- The commercial sector only wants to make more money and they see the BBC is standing in their way. Nothing wrong with wanting to make money, but it’s not OFCOM’s or the BBC Trust’s job to help them ramp up their profits further. Indeed, it must be vigorous in strengthening the PSB model and the BBC’s commercial independence.
Murdoch has supporters in the Conservative Party.
The anti-BBC lobby has found a new political champion in the form of Jeremy Hunt, Tory Shadow Culture Secretary.
In a crude bit of editorialising, The Guardian described Hunt as an ‘affable figure’ and a ‘moderniser’. But should the Conservatives win, Hunt has made it crystal clear he would use his role in overseeing the renewal of the BBC licence fee in 2012 to examine key areas of BBC funding, remit and pay….that means ‘CUTS’ to you and me.
Did the Tories do a deal with Rupert Murdoch over the issue of BBC funding in a bid to guarantee his support in the upcoming election?
If Hunt gets his way, the axe is certain to fall on the BBC. But where do you start cutting? Will it be the stuff which is considered easy – BBC3? Radio 1 Xtra?, 6 Music? These are perhaps the easiest of targets for self-interested politicians.
The impact of the BBC in raising the quality of commercial rivals is an area which is often ignored. Commercial rivals have to raise their game to compete.
Quality programming is expensive and, sure, times are tough in the commercial world right now. But starve the BBC of funding (or over regulate it so much it eventually withers and dies) and standards on commercial TV will fall overnight.
Some commercial rivals understand this. ITN (the company behind ITV and Channel 4 News), for example, appreciates the BBC’s role in improving standards. The BBC is a formidable rival in news. But there is still a role for commercial rivals.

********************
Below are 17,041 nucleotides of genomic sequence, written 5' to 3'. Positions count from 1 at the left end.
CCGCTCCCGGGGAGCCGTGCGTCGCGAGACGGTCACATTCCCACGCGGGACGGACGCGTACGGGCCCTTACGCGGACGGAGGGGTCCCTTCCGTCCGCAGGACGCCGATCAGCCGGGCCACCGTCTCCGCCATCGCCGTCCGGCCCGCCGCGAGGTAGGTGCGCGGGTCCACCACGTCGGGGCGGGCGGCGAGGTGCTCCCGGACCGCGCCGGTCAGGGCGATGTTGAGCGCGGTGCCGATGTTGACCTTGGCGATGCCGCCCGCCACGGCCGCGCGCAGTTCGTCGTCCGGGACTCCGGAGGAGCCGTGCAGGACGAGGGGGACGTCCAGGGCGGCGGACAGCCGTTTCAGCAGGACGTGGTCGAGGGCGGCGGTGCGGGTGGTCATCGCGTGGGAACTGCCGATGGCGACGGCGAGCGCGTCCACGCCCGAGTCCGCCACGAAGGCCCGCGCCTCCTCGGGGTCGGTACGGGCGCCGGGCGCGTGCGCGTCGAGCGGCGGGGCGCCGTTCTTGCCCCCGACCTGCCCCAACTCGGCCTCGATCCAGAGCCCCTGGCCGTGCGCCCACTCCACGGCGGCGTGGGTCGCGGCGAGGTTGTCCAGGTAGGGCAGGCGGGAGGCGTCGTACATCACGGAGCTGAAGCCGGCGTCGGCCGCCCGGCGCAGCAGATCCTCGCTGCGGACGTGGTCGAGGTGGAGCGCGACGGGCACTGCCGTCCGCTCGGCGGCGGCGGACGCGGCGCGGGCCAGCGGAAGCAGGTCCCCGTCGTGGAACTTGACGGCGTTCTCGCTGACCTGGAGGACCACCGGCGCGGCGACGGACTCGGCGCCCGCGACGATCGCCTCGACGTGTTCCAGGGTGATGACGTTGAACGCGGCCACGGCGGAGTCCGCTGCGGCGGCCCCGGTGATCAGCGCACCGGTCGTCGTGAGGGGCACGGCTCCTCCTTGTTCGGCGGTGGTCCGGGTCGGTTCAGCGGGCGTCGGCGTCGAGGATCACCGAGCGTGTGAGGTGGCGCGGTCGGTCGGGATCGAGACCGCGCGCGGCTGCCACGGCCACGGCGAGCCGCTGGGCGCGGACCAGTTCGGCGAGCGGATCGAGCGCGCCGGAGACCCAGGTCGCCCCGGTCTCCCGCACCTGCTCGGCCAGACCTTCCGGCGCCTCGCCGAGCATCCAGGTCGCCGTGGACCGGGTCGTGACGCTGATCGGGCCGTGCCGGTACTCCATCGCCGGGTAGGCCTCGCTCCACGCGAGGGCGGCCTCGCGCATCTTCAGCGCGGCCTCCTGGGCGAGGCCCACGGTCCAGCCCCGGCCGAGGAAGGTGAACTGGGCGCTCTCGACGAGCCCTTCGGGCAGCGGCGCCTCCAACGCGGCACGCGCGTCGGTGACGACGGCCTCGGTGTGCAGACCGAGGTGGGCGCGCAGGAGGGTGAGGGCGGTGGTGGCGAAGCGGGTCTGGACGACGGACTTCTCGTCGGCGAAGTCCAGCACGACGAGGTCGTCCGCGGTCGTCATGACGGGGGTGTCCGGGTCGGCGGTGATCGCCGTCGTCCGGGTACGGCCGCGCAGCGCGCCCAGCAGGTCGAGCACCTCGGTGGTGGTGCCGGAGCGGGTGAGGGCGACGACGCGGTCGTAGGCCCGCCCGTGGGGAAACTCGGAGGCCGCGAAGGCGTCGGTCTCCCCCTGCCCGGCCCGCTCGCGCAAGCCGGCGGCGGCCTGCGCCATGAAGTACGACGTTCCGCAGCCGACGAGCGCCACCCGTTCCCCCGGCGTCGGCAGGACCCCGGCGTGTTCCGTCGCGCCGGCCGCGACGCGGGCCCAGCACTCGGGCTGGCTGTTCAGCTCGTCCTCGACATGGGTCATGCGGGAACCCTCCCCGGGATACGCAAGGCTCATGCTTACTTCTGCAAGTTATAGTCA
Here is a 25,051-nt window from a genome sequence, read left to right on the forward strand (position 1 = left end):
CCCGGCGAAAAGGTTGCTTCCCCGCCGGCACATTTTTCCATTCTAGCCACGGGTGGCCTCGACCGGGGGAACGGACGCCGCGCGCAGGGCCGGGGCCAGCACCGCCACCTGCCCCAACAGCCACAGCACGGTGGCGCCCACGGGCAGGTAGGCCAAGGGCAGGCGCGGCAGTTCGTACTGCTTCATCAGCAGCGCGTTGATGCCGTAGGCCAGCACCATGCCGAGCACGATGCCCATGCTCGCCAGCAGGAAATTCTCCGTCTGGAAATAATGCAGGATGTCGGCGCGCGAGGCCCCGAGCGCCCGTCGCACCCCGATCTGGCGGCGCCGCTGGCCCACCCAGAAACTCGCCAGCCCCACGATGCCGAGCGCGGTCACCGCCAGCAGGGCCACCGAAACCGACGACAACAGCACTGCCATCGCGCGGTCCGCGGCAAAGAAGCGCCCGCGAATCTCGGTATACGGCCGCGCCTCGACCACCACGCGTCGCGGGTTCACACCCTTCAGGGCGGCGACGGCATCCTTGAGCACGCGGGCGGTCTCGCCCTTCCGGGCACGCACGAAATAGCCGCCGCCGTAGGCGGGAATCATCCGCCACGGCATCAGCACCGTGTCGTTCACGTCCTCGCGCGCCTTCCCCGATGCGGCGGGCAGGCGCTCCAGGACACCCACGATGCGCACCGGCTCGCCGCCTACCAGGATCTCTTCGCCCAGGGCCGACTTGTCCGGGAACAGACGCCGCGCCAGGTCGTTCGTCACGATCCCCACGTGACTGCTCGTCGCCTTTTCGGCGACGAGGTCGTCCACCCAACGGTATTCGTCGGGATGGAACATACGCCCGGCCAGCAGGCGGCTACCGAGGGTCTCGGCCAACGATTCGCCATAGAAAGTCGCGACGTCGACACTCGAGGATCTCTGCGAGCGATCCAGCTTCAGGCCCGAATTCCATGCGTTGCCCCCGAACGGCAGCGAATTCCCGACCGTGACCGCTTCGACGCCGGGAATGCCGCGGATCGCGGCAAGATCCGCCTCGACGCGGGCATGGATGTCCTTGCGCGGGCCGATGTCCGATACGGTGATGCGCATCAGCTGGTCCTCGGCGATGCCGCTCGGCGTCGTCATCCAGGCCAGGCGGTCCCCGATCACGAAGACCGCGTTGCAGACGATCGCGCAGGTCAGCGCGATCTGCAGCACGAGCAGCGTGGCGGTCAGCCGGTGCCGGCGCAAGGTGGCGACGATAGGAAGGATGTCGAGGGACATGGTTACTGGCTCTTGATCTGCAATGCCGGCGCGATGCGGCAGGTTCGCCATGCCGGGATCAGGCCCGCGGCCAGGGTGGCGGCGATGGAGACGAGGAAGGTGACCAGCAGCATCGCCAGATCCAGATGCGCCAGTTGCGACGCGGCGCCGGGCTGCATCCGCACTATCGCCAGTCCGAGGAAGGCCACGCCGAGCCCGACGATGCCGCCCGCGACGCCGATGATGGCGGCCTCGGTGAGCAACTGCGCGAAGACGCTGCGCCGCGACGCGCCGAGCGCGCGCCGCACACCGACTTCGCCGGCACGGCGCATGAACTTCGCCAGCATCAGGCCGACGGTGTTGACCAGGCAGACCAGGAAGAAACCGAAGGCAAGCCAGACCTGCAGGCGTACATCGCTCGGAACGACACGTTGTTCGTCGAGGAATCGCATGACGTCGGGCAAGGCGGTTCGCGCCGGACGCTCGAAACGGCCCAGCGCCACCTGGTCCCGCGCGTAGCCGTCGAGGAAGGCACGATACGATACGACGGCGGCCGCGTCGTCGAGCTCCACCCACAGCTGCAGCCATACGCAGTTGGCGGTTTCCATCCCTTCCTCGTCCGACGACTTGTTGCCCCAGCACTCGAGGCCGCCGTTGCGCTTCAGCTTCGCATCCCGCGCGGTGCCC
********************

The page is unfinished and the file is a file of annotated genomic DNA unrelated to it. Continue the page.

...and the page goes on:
ITN provides equally great news coverage on very limited resources. It offers something different – perhaps a new angle, a more popular news agenda and an innovative and engaging presentation. The BBC way is not the only way to do news.
Also, where do broadcast journalists and media people get most of their training…the BBC! In a lot of cases, BBC creative talent will bugger off and make shed loads more money in the commercial sector. Yet, amazingly, the BBC doesn’t mind this! The entire commercial sector benefits from the training and opportunities that the BBC offers.
It’s rare to hear commentators praising the BBC, but Polly Toynbee produced the most compelling argument in support of the BBC which is well worth reading in full (How to Save The BBC, Guardin 6th Oct 2008)
Here’s a great quote:
“The BBC’s continued existence is a red rag to the blue press, an anti-market endeavour they long to privatise or shrink to insignificance like the American PBS channel.
They see the BBC as a curious hybrid sitting like an elephant in the middle of the market. Ofcom is one of the BBC’s most dangerous predators, eager to snatch bits of it to prop up other broadcasters.
As competition regulator, it makes the ideological assumption that increased competition would raise BBC standards. But the view that all competition is good for the media is disproved time and again. Intense newspaper competition in the UK has driven down quality, and the BBC gets the most passionate audience appreciation scores for the very things that face least competition – Radio 4, Radio 3, CBeebies and the like.”
Guardian editor Alan Rusbridger said in a speech in January 2010:
“I know it is regarded as an act of faith by some that all print journalists should be baying for BBC blood, wanting it neutered or drastically reduced. I find it difficult to join that particular chorus for three reasons…. look across the water to America, where newspapers are in as much trouble as they are here. They have no public service broadcaster to speak of to contend with, and yet they are still in desperate trouble. So you could do an awful lot of damage to the BBC and still find you had not solved the problem of newspapers because it is actually a worldwide challenge, not a specifically British one.
Secondly, as a citizen rather than competitor, I’m afraid to admit that I really like, admire and respect the BBC – including, even, its website. Now, of course, there is plenty to criticise – the BBC can be arrogant, hard to work with, complacent, needlessly expansionist and insensitive to the plight of their colleagues in the commercial sector. We need to agree, or understand, the limits of its expansion.
But the BBC is almost certainly the best news organisation in the world – the most serious, comprehensive, ethical, accurate, international, wide-ranging, fair and impartial. So I hesitate to join the sometimes deafening chorus of BBC denigration, even though I suspect the Guardian would undoubtedly thrive even better in the digital world were the BBC’s website, in particular, to be curtailed.”